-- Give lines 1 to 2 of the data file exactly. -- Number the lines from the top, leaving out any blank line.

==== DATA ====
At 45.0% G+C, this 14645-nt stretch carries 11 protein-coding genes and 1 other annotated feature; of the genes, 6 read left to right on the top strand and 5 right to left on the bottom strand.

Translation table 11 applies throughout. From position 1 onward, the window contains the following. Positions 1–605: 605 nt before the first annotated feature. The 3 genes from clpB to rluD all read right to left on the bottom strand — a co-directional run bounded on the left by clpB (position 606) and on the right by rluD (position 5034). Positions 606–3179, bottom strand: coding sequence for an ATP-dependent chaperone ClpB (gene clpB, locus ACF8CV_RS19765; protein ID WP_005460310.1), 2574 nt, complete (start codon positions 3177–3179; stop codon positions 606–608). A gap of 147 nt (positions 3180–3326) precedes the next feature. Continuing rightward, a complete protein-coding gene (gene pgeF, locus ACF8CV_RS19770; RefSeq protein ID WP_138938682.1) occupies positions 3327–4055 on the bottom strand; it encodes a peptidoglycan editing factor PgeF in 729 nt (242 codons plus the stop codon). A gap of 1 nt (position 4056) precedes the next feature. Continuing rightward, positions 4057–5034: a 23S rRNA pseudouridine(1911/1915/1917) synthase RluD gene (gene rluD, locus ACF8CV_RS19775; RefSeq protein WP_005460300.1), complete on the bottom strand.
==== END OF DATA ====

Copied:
At 45.0% G+C, this 14645-nt stretch carries 11 protein-coding genes and 1 other annotated feature; of the genes, 6 read left to right on the top strand and 5 right to left on the bottom strand.

Translation table 11 applies throughout. From position 1 onward, the window contains the following. Positions 1–605: 605 nt before the first annotated feature. The 3 genes from clpB to rluD all read right to left on the bottom strand — a co-directional run bounded on the left by clpB (position 606) and on the right by rluD (position 5034). Positions 606–3179, bottom strand: coding sequence for an ATP-dependent chaperone ClpB (gene clpB, locus ACF8CV_RS19765; protein ID WP_005460310.1), 2574 nt, complete (start codon positions 3177–3179; stop codon positions 606–608). A gap of 147 nt (positions 3180–3326) precedes the next feature. Continuing rightward, a complete protein-coding gene (gene pgeF, locus ACF8CV_RS19770; RefSeq protein ID WP_138938682.1) occupies positions 3327–4055 on the bottom strand; it encodes a peptidoglycan editing factor PgeF in 729 nt (242 codons plus the stop codon). A gap of 1 nt (position 4056) precedes the next feature. Continuing rightward, positions 4057–5034: a 23S rRNA pseudouridine(1911/1915/1917) synthase RluD gene (gene rluD, locus ACF8CV_RS19775; RefSeq protein WP_005460300.1), complete on the bottom strand.